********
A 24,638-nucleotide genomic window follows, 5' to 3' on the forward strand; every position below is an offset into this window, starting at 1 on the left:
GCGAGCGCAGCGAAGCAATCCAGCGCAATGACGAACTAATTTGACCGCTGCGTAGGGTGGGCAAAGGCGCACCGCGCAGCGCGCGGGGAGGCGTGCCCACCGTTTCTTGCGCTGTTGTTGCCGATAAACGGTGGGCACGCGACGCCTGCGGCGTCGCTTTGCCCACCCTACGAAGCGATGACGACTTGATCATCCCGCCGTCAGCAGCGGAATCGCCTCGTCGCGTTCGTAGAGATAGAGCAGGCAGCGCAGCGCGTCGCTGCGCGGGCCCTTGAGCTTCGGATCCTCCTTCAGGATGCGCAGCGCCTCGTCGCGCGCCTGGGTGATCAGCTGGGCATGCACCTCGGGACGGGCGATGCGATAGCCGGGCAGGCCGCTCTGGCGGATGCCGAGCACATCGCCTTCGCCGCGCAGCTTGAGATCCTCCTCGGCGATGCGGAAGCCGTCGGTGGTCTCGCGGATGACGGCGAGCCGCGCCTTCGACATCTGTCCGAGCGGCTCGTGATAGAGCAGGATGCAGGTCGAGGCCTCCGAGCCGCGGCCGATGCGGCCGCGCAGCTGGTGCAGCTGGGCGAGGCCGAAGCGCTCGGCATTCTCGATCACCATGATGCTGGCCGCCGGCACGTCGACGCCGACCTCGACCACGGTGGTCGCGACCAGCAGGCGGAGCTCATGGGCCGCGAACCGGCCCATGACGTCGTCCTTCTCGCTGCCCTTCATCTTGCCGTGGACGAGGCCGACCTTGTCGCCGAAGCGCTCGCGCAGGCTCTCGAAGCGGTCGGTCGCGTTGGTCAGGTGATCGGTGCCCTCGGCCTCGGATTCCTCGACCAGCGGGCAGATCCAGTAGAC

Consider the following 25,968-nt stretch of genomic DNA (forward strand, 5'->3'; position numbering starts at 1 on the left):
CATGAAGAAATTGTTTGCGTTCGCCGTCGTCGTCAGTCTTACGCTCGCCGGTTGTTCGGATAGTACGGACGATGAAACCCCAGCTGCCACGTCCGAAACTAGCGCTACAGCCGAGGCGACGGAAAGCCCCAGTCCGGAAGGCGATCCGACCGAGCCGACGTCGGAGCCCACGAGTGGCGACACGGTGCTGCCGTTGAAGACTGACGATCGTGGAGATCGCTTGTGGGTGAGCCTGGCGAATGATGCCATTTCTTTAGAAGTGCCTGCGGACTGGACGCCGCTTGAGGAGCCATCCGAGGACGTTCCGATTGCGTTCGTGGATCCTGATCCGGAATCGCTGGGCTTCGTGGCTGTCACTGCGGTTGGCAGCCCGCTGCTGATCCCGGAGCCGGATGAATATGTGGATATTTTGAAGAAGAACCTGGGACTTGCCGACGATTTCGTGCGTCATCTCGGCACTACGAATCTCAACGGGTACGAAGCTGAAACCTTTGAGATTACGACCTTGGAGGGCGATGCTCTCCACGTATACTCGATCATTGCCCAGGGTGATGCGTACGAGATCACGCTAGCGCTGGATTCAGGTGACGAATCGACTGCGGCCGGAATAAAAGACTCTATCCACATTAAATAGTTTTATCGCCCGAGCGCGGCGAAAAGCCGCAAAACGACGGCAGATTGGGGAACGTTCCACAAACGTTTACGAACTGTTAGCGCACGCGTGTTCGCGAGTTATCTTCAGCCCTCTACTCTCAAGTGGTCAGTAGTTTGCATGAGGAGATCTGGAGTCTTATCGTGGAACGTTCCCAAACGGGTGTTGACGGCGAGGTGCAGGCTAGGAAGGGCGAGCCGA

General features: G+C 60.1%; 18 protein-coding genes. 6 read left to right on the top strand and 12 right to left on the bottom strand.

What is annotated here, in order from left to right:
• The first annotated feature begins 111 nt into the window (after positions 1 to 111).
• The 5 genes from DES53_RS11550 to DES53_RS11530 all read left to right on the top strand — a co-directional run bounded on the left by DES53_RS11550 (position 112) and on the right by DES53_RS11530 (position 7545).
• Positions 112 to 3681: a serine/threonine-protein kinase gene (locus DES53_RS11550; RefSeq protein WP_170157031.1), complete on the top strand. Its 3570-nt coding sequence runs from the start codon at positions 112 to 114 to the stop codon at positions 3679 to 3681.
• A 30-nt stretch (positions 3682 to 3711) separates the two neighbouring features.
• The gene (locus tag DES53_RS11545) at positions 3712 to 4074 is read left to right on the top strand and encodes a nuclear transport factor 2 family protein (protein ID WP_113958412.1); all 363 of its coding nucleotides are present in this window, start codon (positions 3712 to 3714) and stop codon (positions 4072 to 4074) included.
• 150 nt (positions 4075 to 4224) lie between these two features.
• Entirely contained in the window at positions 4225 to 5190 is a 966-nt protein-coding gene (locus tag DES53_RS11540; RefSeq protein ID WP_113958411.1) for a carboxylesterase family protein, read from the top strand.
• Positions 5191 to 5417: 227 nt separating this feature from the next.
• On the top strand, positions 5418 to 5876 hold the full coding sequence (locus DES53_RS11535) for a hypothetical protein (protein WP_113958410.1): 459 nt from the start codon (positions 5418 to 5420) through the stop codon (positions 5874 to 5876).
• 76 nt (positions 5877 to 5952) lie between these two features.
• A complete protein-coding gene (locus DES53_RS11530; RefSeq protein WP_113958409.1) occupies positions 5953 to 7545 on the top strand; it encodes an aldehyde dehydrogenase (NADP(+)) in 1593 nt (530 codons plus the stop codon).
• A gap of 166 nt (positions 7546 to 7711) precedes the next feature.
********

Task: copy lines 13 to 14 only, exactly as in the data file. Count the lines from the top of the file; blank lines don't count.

• Entirely contained in the window at positions 4225 to 5190 is a 966-nt protein-coding gene (locus tag DES53_RS11540; RefSeq protein ID WP_113958411.1) for a carboxylesterase family protein, read from the top strand.
• Positions 5191 to 5417: 227 nt separating this feature from the next.